What happens if you start 32 metronomes at different times on a stable surface? Not much. They'll tick-tock out of sync until the cows come home. But what happens when you start the same 32 metronomes on an unfixed surface? You get to witness a nifty (and mesmerizing) example of coupled oscillations. Watch and learn.
Talk about microcinema - watch this incredibly teeny-tiny movie (the world's smallest) that researchers at IBM created by manipulating single atoms of carbon monoxide molecules in a scanning tunneling microscope. Then watch how it was made. It's an incredible accomplishment considering the atoms used to create the animation had to be magnified 100 million times!
Get out there, if you can, and watch skaters take on the insane Red Bull Crashed Ice course here in downtown St. Paul. It's a great place to watch all sorts of physics in action. And bundle up. Winter's back, suddenly, and the laws of thermodynamics apply to you, too.
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Ten abandoned mining pits in Minnesota's Iron Range could have new life as pumped-storage hydroelectricity plants, according to a University of Minnesota,* Great River Energy, and Minnesota Power study.
[Hey, now: did you click on the hyperlink above? I don't put hyperlinks in posts for my own amusement, you know. They're for your viewing pleasure and learning enjoyment! Seriously though, click on them for great explanations, photos, diagrams, graphs, and more. You won't be disappointed.]
Courtesy Steve Fareham
Pumped-storage hydroelectric technology sounds like something from a science fiction movie, but it's really just a neat combination of water and wind energy technology. What makes pumped-storage hydroelectric projects sexy is that they make it possible to store excess energy generated by wind turbines on windy days. This stored energy can then be used during the inevitable calm days -- addressing one of the biggest issues for today's wind energy industry!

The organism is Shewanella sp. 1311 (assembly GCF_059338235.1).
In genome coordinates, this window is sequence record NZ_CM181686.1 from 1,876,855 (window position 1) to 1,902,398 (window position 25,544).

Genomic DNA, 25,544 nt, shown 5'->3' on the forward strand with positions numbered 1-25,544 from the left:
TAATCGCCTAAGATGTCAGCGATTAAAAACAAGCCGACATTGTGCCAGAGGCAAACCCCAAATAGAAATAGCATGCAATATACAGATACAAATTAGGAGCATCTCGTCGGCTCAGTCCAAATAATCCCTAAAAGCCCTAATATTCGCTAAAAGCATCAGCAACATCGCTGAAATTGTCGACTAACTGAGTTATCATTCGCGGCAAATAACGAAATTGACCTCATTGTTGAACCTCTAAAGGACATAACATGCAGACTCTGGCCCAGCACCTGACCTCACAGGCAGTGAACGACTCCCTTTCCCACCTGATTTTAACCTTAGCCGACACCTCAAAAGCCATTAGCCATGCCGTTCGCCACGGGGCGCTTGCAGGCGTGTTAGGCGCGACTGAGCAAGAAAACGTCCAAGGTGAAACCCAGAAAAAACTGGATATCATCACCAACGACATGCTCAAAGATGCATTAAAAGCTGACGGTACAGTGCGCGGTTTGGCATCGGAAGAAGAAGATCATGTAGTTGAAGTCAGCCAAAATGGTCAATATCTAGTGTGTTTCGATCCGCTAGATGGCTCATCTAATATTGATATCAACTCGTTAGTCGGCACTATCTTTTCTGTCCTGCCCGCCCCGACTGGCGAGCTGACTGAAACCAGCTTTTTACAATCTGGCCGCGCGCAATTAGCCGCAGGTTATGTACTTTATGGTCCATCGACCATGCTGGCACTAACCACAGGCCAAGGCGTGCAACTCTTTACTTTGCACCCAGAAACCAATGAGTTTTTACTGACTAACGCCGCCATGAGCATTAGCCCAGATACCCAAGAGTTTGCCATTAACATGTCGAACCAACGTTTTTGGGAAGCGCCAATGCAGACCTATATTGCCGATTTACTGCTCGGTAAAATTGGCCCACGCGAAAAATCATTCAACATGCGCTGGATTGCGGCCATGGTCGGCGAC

How does it work?
It's basic physics, my friends: building potential energy and releasing kinetic energy. Specifically, excess energy generated by wind turbines "is used to pump water from a low-lying reservoir to a higher elevation pool" within the mine pit. This builds the potential energy of the water. Then, when that energy is demanded, "water from the upper pool is released generating hydroelectricity and refilling the lower pool." This releases kinetic energy, which can be turned into electricity.
How effective is it?
Researchers estimated that a pumped-storage hydroelectric facility built in Virginia, MN could output the same electricity as a "modest-sized" generator burning natural gas. However, at a cost of $120 million, the pumped-hydro facility would be more expensive than a comparable natural gas generator.
There are 40 U.S. locations currently employing pumped-storage hydroelectricity technology, but there are no definite plans for any such projects in Minnesota -- yet.
Read the Star Tribune's coverage of this story here.
*Including scientists from UMD's Natural Resources Research Institute, St. Anthony Falls Laboratory, and Humphrey School of Public Affairs; and funded largely by the Initiative for Renewable Energy and the Environment.
Courtesy Berkeley LabScientists at CERN are tentatively "claiming" that they've clocked sub-atomic particles known as neutrinos going faster than the speed of light, something physics has long held impossible.
The speed of light (approximately 186,282 miles per second) is a constant in Einstein's famous general theory of relativity and considered one of the foundations of modern physics. The experiment's physicists seem almost embarrassed bringing the matter to the public's attention but they're baffled by their test results and hope some other scientists will pick up the ball and prove them right or wrong. The abstract of their study is posted online here.